By Tamar Snyder
Earlier this year, several Jewish day schools in the northern New Jersey and Manhattan areas announced that they would be starting the 2015-2016 year on September 8 because Labor Day falls late this year. I quickly did some math and discovered that this meant my children would be off for 17 days during the summer, without camp or school. To put things in perspective, the average American employee is entitled to only 16 days of paid leave each year, including holidays.
Scrambling to arrange child care is always a Herculean task for dual-income working parents, but this year it will be even tougher. My husband, who works in the corporate world, barely gets enough vacation days to cover all the Jewish holidays. I am lucky enough to work in the Jewish not-for-profit world, where I have most Jewish holidays off, and am grateful for the flexibility my employer provides. Many friends of mine have it worse; both spouses work in jobs that are far less flexible. Finding quality child care is difficult and expensive. Many parents are left with the undesirable choice of taking several unpaid days off (if their employers allow it) or paying more than their daily take-home pay for child care that often covers fewer hours than the typical workday (think 9 a.m. – 4 p.m.).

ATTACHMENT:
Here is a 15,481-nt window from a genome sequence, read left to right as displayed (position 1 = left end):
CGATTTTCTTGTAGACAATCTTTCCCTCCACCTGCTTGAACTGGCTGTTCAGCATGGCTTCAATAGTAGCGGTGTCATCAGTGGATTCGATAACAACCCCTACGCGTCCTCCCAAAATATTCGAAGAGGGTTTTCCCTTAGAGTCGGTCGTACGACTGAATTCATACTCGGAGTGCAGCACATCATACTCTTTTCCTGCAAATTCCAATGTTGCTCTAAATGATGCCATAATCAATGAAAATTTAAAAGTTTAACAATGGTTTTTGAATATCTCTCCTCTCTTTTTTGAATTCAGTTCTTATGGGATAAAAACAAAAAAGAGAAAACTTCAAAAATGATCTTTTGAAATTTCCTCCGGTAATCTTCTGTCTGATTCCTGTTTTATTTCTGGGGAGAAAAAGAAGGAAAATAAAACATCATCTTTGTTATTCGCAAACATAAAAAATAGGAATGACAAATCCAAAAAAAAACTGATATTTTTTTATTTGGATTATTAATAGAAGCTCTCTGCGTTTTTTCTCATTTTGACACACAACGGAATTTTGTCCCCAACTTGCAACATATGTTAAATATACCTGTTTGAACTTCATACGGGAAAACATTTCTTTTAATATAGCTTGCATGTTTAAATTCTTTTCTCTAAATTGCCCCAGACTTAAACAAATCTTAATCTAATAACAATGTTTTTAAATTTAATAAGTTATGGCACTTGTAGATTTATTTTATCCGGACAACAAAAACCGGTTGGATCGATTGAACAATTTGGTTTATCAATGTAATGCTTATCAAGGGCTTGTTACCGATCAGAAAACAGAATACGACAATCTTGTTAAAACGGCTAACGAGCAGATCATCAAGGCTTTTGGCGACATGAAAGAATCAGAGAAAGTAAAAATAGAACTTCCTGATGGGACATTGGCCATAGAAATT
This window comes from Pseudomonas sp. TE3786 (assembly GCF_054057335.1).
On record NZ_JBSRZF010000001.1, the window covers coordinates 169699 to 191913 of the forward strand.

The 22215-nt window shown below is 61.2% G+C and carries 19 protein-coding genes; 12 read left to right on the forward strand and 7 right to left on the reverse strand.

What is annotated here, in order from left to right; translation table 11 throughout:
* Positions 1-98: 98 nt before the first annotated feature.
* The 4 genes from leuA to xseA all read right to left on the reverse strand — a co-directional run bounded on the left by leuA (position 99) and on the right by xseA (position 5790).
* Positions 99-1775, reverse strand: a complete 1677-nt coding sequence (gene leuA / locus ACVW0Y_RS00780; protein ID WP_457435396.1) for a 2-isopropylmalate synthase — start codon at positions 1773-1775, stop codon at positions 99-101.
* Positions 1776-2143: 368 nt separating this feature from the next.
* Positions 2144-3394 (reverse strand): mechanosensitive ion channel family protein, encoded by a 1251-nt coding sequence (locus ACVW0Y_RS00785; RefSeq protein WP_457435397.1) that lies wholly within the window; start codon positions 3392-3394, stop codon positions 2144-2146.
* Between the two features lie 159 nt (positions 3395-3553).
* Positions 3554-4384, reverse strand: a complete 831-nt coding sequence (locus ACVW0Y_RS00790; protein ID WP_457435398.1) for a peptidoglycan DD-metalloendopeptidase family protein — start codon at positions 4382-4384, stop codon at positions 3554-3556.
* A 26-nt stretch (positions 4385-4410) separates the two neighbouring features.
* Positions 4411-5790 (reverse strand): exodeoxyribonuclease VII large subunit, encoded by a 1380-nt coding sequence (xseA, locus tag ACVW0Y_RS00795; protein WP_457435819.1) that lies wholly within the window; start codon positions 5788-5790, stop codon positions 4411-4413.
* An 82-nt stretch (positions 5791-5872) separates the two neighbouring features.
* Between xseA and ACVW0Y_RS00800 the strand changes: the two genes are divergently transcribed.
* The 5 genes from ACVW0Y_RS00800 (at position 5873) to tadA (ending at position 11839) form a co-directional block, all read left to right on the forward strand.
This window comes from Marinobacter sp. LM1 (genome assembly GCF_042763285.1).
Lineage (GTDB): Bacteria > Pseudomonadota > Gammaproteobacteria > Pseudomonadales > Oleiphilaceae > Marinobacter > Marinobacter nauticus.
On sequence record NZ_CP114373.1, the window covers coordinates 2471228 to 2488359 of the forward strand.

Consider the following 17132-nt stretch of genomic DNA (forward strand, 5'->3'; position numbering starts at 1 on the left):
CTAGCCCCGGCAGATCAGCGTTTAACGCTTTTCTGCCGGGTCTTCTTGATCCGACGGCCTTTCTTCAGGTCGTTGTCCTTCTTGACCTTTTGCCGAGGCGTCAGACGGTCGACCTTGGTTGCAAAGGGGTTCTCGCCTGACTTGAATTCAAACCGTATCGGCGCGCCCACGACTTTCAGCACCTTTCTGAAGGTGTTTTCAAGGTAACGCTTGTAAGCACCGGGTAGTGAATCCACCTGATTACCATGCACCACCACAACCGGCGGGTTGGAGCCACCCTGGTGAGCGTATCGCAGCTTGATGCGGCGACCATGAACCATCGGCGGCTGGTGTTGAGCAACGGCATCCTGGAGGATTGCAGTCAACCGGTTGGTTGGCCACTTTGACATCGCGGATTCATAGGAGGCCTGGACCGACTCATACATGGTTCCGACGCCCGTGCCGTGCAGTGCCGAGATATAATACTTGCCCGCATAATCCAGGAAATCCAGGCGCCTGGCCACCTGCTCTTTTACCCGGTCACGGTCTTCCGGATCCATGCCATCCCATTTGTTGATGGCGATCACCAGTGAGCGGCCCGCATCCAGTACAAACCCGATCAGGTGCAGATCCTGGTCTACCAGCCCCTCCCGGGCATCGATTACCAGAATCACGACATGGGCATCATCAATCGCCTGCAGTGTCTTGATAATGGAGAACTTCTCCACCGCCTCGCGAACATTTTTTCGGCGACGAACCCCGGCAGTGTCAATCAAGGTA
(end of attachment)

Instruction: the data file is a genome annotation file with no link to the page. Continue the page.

The school start date is just emblematic of the struggles that working parents face in their quest to provide their children with high-quality Jewish education while also pursuing the dual careers that enable them to pay that hefty tuition bill. Given this shifting reality for two income parents (let alone the challenges that single parents face), why do many Jewish day schools come across as indifferent to their needs?
The good news is that things are starting to change, albeit slowly. Here are a handful of examples of ways in which some Jewish day schools are listening to and responding to the very real challenges faced by working parents.
Longer School Day